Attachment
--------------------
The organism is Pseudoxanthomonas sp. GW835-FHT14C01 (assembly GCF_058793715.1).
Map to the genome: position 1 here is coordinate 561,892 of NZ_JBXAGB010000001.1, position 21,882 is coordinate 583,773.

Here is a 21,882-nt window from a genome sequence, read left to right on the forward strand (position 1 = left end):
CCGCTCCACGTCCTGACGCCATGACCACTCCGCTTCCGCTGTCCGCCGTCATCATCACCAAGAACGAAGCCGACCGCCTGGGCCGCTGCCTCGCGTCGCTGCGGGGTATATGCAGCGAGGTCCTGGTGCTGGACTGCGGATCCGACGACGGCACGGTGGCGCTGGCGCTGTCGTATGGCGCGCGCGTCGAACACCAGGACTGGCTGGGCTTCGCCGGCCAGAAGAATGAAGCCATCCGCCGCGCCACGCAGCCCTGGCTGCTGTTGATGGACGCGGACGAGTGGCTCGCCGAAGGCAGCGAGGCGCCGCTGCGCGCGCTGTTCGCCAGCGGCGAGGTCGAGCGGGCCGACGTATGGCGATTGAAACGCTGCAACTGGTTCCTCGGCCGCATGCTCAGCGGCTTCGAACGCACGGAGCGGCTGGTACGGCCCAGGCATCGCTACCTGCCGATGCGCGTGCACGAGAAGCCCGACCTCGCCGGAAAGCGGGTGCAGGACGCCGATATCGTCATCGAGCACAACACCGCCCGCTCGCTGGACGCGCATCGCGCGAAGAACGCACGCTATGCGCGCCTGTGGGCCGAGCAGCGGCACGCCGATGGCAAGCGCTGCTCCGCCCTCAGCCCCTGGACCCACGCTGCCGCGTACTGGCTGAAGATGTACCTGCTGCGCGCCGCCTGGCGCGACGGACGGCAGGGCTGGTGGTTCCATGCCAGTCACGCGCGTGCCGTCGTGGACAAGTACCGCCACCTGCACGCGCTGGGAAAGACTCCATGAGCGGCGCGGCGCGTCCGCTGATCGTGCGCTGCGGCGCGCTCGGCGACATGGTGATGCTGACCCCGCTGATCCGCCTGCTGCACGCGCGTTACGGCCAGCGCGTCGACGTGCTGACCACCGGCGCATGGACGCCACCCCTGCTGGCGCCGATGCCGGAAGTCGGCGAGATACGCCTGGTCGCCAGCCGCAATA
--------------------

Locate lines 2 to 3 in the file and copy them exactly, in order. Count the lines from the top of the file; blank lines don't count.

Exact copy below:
Map to the genome: position 1 here is coordinate 561,892 of NZ_JBXAGB010000001.1, position 21,882 is coordinate 583,773.

Here is a 21,882-nt window from a genome sequence, read left to right on the forward strand (position 1 = left end):